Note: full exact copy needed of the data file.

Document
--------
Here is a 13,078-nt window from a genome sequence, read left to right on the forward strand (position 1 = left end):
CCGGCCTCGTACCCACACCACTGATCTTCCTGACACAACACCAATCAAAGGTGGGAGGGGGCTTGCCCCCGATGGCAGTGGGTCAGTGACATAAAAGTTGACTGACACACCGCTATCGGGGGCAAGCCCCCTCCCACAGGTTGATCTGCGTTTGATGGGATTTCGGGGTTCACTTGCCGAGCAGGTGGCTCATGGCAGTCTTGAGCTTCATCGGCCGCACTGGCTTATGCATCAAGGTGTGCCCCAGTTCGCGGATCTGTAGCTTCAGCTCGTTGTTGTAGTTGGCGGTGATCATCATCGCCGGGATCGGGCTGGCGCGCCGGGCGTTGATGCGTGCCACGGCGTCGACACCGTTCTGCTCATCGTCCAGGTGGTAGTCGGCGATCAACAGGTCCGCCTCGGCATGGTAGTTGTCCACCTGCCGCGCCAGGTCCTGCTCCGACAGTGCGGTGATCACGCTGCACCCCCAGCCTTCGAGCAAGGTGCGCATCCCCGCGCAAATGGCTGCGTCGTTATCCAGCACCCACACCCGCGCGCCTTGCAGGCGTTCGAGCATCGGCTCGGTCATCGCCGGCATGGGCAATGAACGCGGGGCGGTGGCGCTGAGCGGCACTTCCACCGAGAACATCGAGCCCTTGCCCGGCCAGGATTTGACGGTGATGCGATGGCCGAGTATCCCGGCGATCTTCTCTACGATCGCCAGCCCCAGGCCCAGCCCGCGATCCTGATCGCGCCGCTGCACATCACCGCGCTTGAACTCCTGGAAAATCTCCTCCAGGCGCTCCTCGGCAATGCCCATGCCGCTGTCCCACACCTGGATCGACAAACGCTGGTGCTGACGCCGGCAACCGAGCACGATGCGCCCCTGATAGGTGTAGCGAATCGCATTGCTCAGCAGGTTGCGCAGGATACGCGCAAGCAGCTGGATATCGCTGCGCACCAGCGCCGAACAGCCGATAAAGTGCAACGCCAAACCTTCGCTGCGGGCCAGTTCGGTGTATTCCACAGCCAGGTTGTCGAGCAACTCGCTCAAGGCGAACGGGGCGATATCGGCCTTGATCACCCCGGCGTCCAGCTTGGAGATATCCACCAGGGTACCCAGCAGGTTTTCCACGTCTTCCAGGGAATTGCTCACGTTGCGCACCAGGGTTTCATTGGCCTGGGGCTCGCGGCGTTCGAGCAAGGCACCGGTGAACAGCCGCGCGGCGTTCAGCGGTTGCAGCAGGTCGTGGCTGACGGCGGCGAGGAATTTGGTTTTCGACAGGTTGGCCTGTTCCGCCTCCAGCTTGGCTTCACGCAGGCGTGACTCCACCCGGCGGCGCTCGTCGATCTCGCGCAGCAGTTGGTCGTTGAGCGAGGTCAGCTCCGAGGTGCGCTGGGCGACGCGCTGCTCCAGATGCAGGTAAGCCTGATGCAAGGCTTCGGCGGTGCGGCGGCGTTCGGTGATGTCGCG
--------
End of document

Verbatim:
Here is a 13,078-nt window from a genome sequence, read left to right on the forward strand (position 1 = left end):
CCGGCCTCGTACCCACACCACTGATCTTCCTGACACAACACCAATCAAAGGTGGGAGGGGGCTTGCCCCCGATGGCAGTGGGTCAGTGACATAAAAGTTGACTGACACACCGCTATCGGGGGCAAGCCCCCTCCCACAGGTTGATCTGCGTTTGATGGGATTTCGGGGTTCACTTGCCGAGCAGGTGGCTCATGGCAGTCTTGAGCTTCATCGGCCGCACTGGCTTATGCATCAAGGTGTGCCCCAGTTCGCGGATCTGTAGCTTCAGCTCGTTGTTGTAGTTGGCGGTGATCATCATCGCCGGGATCGGGCTGGCGCGCCGGGCGTTGATGCGTGCCACGGCGTCGACACCGTTCTGCTCATCGTCCAGGTGGTAGTCGGCGATCAACAGGTCCGCCTCGGCATGGTAGTTGTCCACCTGCCGCGCCAGGTCCTGCTCCGACAGTGCGGTGATCACGCTGCACCCCCAGCCTTCGAGCAAGGTGCGCATCCCCGCGCAAATGGCTGCGTCGTTATCCAGCACCCACACCCGCGCGCCTTGCAGGCGTTCGAGCATCGGCTCGGTCATCGCCGGCATGGGCAATGAACGCGGGGCGGTGGCGCTGAGCGGCACTTCCACCGAGAACATCGAGCCCTTGCCCGGCCAGGATTTGACGGTGATGCGATGGCCGAGTATCCCGGCGATCTTCTCTACGATCGCCAGCCCCAGGCCCAGCCCGCGATCCTGATCGCGCCGCTGCACATCACCGCGCTTGAACTCCTGGAAAATCTCCTCCAGGCGCTCCTCGGCAATGCCCATGCCGCTGTCCCACACCTGGATCGACAAACGCTGGTGCTGACGCCGGCAACCGAGCACGATGCGCCCCTGATAGGTGTAGCGAATCGCATTGCTCAGCAGGTTGCGCAGGATACGCGCAAGCAGCTGGATATCGCTGCGCACCAGCGCCGAACAGCCGATAAAGTGCAACGCCAAACCTTCGCTGCGGGCCAGTTCGGTGTATTCCACAGCCAGGTTGTCGAGCAACTCGCTCAAGGCGAACGGGGCGATATCGGCCTTGATCACCCCGGCGTCCAGCTTGGAGATATCCACCAGGGTACCCAGCAGGTTTTCCACGTCTTCCAGGGAATTGCTCACGTTGCGCACCAGGGTTTCATTGGCCTGGGGCTCGCGGCGTTCGAGCAAGGCACCGGTGAACAGCCGCGCGGCGTTCAGCGGTTGCAGCAGGTCGTGGCTGACGGCGGCGAGGAATTTGGTTTTCGACAGGTTGGCCTGTTCCGCCTCCAGCTTGGCTTCACGCAGGCGTGACTCCACCCGGCGGCGCTCGTCGATCTCGCGCAGCAGTTGGTCGTTGAGCGAGGTCAGCTCCGAGGTGCGCTGGGCGACGCGCTGCTCCAGATGCAGGTAAGCCTGATGCAAGGCTTCGGCGGTGCGGCGGCGTTCGGTGATGTCGCG